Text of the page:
JUNEAU, Alaska (AP) — The Alaska House has passed legislation restricting access to records showing past convictions for simple marijuana possession.
The measure is sponsored by Democratic Rep. Harriet Drummond. She says Alaskans should not be passed up for jobs or promotions for possessing something that is now legal.
Alaska voters in 2014 approved recreational use of marijuana by those 21 and older.
The bill pertains to convictions for possession of less than one ounce of marijuana, committed when an individual was at least 21. Defendants would have had to have had any other criminal charges dismissed or been acquitted of them to qualify.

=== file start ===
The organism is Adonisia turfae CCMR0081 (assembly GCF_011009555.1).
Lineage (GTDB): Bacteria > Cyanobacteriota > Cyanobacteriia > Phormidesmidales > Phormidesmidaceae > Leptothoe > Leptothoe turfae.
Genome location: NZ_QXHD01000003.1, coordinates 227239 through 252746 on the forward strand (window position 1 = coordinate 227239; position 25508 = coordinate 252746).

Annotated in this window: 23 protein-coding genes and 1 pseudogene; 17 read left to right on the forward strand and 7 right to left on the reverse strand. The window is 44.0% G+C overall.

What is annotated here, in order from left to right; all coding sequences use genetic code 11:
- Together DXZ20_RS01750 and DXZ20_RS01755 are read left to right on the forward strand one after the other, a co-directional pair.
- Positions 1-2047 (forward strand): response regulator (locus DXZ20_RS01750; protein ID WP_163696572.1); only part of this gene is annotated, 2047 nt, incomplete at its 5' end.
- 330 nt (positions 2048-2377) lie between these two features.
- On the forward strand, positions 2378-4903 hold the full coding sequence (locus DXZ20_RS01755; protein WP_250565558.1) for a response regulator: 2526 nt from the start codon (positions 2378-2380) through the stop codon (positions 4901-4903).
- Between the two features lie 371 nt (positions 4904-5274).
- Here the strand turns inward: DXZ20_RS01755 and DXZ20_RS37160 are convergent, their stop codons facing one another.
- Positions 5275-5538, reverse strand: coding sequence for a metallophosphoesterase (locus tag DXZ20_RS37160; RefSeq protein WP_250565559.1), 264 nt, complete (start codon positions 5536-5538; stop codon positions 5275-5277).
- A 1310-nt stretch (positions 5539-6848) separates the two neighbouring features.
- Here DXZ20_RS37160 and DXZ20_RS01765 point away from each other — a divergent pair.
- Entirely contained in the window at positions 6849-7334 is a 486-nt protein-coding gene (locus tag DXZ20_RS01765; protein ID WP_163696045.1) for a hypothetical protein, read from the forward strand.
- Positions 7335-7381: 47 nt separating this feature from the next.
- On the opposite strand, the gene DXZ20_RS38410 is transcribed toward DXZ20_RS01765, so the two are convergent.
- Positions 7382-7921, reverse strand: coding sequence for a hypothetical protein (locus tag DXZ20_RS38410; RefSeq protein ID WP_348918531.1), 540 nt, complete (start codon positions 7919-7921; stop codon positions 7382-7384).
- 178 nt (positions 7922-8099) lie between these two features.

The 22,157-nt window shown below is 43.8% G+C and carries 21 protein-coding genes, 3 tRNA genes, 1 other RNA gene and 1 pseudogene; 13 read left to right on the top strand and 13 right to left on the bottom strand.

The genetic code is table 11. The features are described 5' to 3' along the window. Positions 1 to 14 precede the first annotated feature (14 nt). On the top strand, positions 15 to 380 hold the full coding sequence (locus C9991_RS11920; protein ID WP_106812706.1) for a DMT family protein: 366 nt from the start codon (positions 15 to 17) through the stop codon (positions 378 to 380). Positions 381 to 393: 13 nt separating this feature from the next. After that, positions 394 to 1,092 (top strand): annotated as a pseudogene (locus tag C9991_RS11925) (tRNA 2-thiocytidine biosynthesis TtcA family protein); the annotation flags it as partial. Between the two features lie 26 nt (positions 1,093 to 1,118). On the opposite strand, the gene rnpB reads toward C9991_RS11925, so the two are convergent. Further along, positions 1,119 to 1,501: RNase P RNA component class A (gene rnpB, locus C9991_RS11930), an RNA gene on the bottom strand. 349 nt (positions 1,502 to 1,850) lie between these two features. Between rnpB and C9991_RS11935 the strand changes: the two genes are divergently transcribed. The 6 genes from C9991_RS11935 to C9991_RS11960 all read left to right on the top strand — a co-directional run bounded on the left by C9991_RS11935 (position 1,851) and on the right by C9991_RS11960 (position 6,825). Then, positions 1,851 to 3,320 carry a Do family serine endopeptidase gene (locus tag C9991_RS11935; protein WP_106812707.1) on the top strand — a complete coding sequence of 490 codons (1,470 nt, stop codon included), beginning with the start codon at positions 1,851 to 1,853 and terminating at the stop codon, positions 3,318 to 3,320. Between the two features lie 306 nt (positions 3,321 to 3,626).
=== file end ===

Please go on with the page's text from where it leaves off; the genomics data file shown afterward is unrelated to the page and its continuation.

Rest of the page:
Most Read Nation & World Stories
- The little-noticed surge across the U.S.-Mexico border: Americans heading south VIEW
- Judge sides with Congress over Trump in demands for records
- Jamie Oliver's UK restaurant chain collapses into insolvency
- Should Donald Trump be impeached? Americans organize to read Mueller report, reach their own conclusions
- How the rural-urban divide became America’s political fault line
The court system could not publish on its publicly available website convictions meeting those requirements.
Convictions aren’t erased but public access would be restricted.
The Senate gets the bill next.